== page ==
Wigs are fun as hell, and they are empowering all kinds of women

Humor me with a quick round of word association.

Let’s start with this word: wig.

Some of you may be envisioning a parliament meeting in 1795 feat. a bunch of old white dudes in white tights (and corresponding white wigs).

For others, the mention of wigs may bring the acclaimed Ru Paul’s drag race to mind. For someone else, a wig may be an extremely sentimental symbol of health, or of hope. Or, to you, the terms ‘wig’ and ‘hair’ may as well be mutually exclusive.

There’s something to be said for the unique way a wig can empower a woman. It’s almost ironic how covering one’s hair can actually be one of the most freeing things.

Women deal with endless projection from the outside world with regard to our hair, what it means, and how we should present it.

READ ALSO: The truth about where hair extensions come from and if you’re getting your money’s worth

The social discourse surrounding hair is an extremely intriguing one. To many women, hair is something that is deeply personal. In some cultures, women choose or are encouraged to cover their hair in public, as it is considered an intimate part of one’s body.

At the very least, it’s a testament to the significance we place on hair as a whole in society. Though some may take issue with this view and may conflate it with the way women’s hair is sometimes sexualized, this act can be extremely empowering and allows women to take agency over their own bodies.

This boss influencer worked with Swarovski to create her own luxury hijab line, for example:

But hair is also something that has been used to ostracize people. People of color (namely black women) have been made to feel ugly and inadequate because of their inability to adhere to the Eurocentric beauty standard (I wrote a little more about this here). Gabby Douglas had to deal with backlash about her hair despite winning a gold medal at the Summer Olympics in 2012.

The list goes on.

Although women are made to feel different because of our hair, it is also something we’ve embraced and used as a tool of showcasing what makes us unique.

Enter wigs into the conversation. Wigs are special in their transformative nature; they possess the ability ‘turn’ you into whoever you want to be, while simultaneously making you feel more like yourself. They’re the ultimate vehicle of self-expression that anyone can get behind.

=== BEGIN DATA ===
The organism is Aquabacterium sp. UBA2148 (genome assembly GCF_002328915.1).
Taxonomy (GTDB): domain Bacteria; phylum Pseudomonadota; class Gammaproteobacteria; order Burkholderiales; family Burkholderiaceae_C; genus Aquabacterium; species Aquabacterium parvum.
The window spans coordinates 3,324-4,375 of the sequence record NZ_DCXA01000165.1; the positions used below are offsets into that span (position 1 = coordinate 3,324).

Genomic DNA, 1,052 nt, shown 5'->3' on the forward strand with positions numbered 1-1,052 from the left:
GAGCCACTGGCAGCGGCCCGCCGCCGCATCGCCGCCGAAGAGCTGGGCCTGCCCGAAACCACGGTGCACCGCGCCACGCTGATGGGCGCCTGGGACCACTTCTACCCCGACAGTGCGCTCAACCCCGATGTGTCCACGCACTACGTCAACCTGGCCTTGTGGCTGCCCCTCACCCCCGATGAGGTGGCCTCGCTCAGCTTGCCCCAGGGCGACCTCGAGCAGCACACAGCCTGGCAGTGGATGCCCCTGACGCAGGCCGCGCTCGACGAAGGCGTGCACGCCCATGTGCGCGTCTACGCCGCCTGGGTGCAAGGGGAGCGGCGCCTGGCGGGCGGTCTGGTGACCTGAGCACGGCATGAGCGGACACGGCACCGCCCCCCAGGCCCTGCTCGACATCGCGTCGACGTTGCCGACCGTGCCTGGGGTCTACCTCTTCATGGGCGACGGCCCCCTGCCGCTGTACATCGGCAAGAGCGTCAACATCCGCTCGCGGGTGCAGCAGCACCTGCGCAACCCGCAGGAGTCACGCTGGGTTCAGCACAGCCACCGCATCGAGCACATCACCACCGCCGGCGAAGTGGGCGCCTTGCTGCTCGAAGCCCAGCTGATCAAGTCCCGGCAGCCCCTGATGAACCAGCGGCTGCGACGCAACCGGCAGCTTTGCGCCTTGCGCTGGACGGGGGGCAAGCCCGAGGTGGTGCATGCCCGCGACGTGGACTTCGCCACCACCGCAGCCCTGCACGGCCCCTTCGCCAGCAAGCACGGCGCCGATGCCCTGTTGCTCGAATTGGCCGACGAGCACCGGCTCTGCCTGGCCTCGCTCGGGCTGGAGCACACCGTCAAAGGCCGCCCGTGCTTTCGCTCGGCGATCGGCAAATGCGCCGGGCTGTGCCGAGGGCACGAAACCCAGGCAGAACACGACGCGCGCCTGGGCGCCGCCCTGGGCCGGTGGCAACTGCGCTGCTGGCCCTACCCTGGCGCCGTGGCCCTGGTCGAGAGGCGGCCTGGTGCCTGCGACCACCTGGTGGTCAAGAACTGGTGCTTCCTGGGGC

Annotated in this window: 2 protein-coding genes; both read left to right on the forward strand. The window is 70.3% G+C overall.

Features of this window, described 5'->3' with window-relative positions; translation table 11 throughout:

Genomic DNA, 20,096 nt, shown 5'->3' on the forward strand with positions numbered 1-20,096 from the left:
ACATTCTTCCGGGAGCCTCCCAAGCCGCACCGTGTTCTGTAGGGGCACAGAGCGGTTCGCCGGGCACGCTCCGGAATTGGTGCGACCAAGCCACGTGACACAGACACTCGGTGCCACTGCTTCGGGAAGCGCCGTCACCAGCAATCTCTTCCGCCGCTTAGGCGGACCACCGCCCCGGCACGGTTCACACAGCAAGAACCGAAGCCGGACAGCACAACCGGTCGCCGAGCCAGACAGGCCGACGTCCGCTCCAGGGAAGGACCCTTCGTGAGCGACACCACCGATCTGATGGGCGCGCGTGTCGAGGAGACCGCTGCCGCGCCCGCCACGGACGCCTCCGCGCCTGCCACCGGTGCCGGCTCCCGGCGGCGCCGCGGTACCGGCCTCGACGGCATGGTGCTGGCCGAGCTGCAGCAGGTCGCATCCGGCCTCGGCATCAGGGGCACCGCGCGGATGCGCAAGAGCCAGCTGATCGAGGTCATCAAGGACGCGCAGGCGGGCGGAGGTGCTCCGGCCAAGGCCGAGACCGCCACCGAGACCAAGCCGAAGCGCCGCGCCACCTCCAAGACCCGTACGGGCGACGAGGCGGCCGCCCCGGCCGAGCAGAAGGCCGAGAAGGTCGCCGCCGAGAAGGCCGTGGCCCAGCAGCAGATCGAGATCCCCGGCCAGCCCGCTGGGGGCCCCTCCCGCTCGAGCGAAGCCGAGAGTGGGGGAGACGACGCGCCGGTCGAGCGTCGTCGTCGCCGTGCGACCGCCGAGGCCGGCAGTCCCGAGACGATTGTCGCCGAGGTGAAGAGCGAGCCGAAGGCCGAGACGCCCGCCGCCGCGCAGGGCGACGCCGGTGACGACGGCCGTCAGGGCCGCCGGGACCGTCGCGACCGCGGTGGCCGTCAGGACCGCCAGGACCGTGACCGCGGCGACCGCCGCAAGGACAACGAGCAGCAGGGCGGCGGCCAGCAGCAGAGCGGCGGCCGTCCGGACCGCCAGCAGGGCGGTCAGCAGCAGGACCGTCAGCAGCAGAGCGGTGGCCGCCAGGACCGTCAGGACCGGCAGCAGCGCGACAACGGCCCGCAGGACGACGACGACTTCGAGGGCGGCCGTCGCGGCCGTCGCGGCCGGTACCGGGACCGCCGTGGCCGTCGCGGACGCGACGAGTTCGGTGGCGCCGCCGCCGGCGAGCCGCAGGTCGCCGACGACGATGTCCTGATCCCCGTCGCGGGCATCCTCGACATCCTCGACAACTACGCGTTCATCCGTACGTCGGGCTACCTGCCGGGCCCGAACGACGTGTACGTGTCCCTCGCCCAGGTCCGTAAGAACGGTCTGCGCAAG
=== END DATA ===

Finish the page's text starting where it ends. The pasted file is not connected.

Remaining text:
As I mentioned before, hair has always been somewhat of a sore spot for me, and oddly enough, experimenting with wigs was a huge part of what helped me embrace my natural hair:

chopped my hair off and i am glad

A post shared by Sarah Torkornoo (@sarahfromnewyork) on

This wig almost allowed me to act as myself, but with training wheels. It’s so ironic that I felt more comfortable with literal Sia hair than I did with my own, but such was the case regardless. But once I became comfortable with myself in the context of this persona, I eventually came to love myself from the outside-in. I’m not saying that wigs solved the problem, but they definitely helped.

Thus, to a lot of black women, wigs are both ornamental and sentimental, an alter ego and an extension of oneself.

On Monday, SZA debuted this incredible brown afro look on her Gram:

A post shared by SZA (@sza) on

It left everyone shaking (understandably so) and sent fans and followers into a back-and-fourth regarding whether look was ‘hit or miss’:

SZA replied to the post, “Lmao jus a wig n a good ole time. Love to everybody!!”

Other major babes like model Domyenn debut tens and tens of wig looks on their Gram and show us just how much fun you can have with hair:

Who, me? ☺

A post shared by Commander¥en (@domyenn) on


A post shared by Commander¥en (@domyenn) on

Mumbo Sauce Unit from @slayerhairco 🧡

A post shared by Commander¥en (@domyenn) on

Others have also had fun experimenting with different styles, colors and textures:

Is strawberry taylor a move again???? 🤷🏾‍♀️🍓

A post shared by taylor c. 🐉 (@taaaylizzle) on

I think it’s encouraging to see that despite society trying to dictate and police what women do with their hair, we find more and more ways to do what we fucking want.

Hair is important, liberating, and freeing, among many other things. Wigs arm women with agency and allow us to look and feel more like ourselves, all while having fun and looking dope.

Gimme More Beauty

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